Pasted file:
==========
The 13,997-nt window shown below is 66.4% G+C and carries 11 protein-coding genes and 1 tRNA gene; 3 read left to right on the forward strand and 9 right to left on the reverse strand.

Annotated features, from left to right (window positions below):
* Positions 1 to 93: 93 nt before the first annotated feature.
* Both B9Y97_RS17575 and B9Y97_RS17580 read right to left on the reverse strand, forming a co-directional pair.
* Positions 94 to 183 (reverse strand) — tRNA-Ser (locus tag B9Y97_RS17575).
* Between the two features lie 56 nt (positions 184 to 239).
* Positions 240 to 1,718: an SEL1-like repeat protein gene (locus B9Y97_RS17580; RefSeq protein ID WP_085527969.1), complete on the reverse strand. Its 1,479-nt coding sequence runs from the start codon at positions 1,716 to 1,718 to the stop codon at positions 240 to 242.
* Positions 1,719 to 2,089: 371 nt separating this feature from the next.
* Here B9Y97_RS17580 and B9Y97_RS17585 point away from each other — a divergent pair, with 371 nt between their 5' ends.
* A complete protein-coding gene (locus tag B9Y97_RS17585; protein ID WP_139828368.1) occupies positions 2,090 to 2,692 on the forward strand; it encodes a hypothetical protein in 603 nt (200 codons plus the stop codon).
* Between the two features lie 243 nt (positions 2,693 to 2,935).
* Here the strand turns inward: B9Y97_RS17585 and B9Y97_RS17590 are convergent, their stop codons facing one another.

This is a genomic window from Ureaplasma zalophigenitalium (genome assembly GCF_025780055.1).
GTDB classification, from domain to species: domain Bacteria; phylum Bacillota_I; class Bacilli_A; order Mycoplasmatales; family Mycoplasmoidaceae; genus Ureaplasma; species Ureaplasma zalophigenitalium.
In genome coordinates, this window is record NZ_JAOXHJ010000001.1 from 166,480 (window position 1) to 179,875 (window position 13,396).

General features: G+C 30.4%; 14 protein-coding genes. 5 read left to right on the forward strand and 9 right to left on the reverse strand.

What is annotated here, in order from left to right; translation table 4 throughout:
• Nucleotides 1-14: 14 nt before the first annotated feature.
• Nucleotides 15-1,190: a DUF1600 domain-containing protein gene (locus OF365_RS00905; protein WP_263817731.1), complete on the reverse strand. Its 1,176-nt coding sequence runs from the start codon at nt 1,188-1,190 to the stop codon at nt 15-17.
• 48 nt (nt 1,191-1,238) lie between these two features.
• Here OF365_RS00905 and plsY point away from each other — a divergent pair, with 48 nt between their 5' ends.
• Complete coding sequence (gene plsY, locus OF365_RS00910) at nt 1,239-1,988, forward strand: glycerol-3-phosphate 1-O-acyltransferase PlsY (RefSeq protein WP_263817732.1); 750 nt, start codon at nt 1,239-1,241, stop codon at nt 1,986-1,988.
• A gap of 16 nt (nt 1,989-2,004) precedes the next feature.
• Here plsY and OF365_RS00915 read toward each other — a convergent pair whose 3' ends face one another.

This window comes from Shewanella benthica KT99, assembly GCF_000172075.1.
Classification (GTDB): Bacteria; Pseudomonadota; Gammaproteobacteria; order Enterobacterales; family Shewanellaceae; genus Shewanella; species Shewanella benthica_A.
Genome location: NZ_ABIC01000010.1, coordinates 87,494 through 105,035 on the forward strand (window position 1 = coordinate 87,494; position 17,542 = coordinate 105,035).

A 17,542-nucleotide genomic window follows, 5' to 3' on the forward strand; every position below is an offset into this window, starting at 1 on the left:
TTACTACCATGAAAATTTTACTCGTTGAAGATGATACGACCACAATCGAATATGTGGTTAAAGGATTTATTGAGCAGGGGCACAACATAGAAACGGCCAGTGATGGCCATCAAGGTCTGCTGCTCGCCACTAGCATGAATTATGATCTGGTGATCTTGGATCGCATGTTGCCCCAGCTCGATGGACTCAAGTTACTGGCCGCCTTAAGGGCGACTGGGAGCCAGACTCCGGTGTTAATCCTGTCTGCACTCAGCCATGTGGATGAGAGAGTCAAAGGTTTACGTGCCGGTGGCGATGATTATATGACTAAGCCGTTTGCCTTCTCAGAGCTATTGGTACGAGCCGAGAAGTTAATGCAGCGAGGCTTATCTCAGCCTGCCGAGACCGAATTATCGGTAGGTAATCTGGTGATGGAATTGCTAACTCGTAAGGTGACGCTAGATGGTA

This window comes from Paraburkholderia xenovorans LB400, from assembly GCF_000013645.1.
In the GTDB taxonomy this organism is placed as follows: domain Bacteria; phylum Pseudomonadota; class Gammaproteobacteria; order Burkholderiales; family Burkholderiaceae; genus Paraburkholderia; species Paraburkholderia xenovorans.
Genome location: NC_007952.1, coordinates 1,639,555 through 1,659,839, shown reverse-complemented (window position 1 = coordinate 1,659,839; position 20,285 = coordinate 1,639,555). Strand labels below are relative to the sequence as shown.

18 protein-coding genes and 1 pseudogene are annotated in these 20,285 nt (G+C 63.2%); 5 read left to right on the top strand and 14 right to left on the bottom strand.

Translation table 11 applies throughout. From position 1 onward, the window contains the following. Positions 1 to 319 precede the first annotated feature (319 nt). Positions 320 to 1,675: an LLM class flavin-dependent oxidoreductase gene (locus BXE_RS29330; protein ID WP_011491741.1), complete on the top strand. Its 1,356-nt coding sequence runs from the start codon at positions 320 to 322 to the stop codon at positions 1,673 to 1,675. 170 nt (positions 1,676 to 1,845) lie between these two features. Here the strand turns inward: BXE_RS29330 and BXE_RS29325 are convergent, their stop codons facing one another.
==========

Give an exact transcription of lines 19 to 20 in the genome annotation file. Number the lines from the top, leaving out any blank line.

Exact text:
• Nucleotides 15-1,190: a DUF1600 domain-containing protein gene (locus OF365_RS00905; protein WP_263817731.1), complete on the reverse strand. Its 1,176-nt coding sequence runs from the start codon at nt 1,188-1,190 to the stop codon at nt 15-17.
• 48 nt (nt 1,191-1,238) lie between these two features.